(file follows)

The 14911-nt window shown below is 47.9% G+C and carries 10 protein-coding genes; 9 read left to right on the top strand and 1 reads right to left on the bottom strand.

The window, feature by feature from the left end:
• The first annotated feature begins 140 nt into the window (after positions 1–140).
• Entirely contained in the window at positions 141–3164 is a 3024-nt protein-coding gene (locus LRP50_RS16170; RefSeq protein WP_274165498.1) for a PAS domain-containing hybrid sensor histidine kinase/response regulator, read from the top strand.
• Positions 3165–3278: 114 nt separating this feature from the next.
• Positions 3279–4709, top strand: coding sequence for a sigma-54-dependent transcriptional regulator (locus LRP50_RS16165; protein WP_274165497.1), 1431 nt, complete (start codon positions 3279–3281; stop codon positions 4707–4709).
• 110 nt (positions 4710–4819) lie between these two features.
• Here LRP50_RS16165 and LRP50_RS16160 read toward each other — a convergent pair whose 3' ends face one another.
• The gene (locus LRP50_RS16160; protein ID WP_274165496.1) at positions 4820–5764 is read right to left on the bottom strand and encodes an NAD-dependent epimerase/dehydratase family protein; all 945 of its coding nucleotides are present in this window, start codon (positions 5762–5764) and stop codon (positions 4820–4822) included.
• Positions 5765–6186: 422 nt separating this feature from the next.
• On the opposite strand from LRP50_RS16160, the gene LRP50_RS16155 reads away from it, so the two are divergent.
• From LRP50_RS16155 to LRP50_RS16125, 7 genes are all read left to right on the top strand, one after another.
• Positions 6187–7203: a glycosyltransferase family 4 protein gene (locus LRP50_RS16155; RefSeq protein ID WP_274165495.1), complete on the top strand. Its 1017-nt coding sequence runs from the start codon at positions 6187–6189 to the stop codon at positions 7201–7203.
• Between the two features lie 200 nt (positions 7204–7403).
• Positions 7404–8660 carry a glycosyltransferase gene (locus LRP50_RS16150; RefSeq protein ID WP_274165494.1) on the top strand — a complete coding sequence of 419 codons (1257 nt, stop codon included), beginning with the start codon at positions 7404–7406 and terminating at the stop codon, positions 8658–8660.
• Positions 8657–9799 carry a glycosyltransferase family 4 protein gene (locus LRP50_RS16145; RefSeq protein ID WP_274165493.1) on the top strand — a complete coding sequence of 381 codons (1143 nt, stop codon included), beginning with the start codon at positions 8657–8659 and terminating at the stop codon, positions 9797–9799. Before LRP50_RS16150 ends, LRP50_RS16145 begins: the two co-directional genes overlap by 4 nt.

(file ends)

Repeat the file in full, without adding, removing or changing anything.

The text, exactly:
The 14911-nt window shown below is 47.9% G+C and carries 10 protein-coding genes; 9 read left to right on the top strand and 1 reads right to left on the bottom strand.

The window, feature by feature from the left end:
• The first annotated feature begins 140 nt into the window (after positions 1–140).
• Entirely contained in the window at positions 141–3164 is a 3024-nt protein-coding gene (locus LRP50_RS16170; RefSeq protein WP_274165498.1) for a PAS domain-containing hybrid sensor histidine kinase/response regulator, read from the top strand.
• Positions 3165–3278: 114 nt separating this feature from the next.
• Positions 3279–4709, top strand: coding sequence for a sigma-54-dependent transcriptional regulator (locus LRP50_RS16165; protein WP_274165497.1), 1431 nt, complete (start codon positions 3279–3281; stop codon positions 4707–4709).
• 110 nt (positions 4710–4819) lie between these two features.
• Here LRP50_RS16165 and LRP50_RS16160 read toward each other — a convergent pair whose 3' ends face one another.
• The gene (locus LRP50_RS16160; protein ID WP_274165496.1) at positions 4820–5764 is read right to left on the bottom strand and encodes an NAD-dependent epimerase/dehydratase family protein; all 945 of its coding nucleotides are present in this window, start codon (positions 5762–5764) and stop codon (positions 4820–4822) included.
• Positions 5765–6186: 422 nt separating this feature from the next.
• On the opposite strand from LRP50_RS16160, the gene LRP50_RS16155 reads away from it, so the two are divergent.
• From LRP50_RS16155 to LRP50_RS16125, 7 genes are all read left to right on the top strand, one after another.
• Positions 6187–7203: a glycosyltransferase family 4 protein gene (locus LRP50_RS16155; RefSeq protein ID WP_274165495.1), complete on the top strand. Its 1017-nt coding sequence runs from the start codon at positions 6187–6189 to the stop codon at positions 7201–7203.
• Between the two features lie 200 nt (positions 7204–7403).
• Positions 7404–8660 carry a glycosyltransferase gene (locus LRP50_RS16150; RefSeq protein ID WP_274165494.1) on the top strand — a complete coding sequence of 419 codons (1257 nt, stop codon included), beginning with the start codon at positions 7404–7406 and terminating at the stop codon, positions 8658–8660.
• Positions 8657–9799 carry a glycosyltransferase family 4 protein gene (locus LRP50_RS16145; RefSeq protein ID WP_274165493.1) on the top strand — a complete coding sequence of 381 codons (1143 nt, stop codon included), beginning with the start codon at positions 8657–8659 and terminating at the stop codon, positions 9797–9799. Before LRP50_RS16150 ends, LRP50_RS16145 begins: the two co-directional genes overlap by 4 nt.